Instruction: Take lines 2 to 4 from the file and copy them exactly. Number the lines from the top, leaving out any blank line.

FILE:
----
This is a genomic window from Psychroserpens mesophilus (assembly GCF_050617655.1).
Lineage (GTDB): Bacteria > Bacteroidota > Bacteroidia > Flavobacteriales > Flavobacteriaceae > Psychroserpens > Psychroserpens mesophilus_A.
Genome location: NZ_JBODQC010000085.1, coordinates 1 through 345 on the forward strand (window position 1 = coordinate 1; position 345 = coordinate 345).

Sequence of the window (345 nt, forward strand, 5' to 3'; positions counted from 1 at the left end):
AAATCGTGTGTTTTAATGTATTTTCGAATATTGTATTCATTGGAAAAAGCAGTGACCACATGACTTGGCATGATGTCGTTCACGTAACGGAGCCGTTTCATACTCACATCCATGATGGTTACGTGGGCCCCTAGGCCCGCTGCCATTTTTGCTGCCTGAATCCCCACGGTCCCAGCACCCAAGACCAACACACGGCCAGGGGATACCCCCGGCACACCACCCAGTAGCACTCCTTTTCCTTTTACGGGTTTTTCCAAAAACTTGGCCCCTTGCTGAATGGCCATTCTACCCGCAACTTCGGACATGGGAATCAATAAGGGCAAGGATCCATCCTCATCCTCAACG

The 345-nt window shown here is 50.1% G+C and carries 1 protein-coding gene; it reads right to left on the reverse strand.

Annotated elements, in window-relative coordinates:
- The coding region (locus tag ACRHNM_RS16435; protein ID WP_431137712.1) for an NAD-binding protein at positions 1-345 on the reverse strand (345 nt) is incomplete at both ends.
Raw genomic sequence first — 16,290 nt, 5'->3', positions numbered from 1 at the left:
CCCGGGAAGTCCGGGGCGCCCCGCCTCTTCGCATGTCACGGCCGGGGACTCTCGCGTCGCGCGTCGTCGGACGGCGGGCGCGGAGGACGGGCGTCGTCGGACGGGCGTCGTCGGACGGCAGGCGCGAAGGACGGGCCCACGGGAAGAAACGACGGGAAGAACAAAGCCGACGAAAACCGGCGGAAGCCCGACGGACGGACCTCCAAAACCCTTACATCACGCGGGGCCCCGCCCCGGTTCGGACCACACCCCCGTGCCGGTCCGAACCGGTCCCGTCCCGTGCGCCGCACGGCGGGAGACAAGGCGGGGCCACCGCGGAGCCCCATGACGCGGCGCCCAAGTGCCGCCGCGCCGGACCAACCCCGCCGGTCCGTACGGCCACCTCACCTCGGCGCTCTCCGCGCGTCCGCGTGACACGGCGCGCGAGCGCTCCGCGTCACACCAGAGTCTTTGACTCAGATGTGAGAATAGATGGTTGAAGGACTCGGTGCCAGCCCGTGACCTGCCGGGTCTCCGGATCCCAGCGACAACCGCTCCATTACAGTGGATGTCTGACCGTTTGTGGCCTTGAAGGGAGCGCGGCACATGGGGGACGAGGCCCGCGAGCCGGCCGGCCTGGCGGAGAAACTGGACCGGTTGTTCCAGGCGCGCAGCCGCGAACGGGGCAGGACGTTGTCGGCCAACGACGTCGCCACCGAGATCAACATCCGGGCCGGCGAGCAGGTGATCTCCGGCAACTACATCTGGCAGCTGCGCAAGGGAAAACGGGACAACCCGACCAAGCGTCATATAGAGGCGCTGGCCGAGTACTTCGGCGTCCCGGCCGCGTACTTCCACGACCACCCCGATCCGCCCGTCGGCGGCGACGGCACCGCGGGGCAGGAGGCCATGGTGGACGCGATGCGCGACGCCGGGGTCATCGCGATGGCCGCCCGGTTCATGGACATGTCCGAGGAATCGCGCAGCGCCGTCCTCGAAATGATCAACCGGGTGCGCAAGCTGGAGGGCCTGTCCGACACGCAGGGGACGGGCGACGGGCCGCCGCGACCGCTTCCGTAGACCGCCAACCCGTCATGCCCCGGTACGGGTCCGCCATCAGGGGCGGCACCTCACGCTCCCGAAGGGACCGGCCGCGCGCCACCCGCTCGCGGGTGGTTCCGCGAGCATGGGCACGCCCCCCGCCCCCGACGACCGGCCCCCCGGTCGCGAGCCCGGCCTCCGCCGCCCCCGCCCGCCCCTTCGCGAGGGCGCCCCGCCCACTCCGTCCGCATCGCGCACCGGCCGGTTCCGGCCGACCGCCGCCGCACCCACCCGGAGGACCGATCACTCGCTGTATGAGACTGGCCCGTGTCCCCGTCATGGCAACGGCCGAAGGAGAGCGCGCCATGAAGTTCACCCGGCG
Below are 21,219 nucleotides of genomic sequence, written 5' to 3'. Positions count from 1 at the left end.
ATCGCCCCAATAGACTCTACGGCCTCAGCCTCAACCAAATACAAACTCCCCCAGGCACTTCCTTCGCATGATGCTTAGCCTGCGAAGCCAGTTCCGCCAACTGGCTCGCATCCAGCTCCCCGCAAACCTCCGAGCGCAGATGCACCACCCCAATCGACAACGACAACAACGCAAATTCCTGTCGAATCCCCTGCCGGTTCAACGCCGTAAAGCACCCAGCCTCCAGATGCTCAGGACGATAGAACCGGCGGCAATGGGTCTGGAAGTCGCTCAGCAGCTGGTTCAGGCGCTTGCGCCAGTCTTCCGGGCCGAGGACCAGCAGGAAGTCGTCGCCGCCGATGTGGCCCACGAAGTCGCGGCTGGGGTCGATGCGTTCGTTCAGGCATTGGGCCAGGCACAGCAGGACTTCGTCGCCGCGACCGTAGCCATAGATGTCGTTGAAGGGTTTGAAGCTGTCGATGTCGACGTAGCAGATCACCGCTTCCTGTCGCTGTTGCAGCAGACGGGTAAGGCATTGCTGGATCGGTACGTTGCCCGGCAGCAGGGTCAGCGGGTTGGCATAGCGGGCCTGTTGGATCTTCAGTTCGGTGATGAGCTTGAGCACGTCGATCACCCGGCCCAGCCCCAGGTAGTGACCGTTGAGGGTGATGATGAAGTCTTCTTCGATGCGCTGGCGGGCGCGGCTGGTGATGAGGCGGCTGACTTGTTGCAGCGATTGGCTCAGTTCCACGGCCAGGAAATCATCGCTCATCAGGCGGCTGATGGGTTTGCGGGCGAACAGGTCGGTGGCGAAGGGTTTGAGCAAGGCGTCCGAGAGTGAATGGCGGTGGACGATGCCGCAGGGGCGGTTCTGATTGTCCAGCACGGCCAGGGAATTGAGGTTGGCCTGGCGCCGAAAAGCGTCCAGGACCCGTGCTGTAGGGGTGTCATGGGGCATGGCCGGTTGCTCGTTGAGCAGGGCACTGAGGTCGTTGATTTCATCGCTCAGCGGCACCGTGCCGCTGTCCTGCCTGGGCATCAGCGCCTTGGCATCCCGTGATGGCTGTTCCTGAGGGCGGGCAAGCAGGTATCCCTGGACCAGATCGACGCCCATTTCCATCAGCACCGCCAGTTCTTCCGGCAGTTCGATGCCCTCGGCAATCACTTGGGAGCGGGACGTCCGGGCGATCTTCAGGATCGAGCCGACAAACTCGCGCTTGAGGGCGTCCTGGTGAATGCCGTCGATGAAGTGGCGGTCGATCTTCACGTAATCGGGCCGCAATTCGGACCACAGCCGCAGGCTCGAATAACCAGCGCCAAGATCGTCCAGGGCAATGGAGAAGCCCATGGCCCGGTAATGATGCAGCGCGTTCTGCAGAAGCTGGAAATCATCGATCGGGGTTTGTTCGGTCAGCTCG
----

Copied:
Lineage (GTDB): Bacteria > Bacteroidota > Bacteroidia > Flavobacteriales > Flavobacteriaceae > Psychroserpens > Psychroserpens mesophilus_A.
Genome location: NZ_JBODQC010000085.1, coordinates 1 through 345 on the forward strand (window position 1 = coordinate 1; position 345 = coordinate 345).

Sequence of the window (345 nt, forward strand, 5' to 3'; positions counted from 1 at the left end):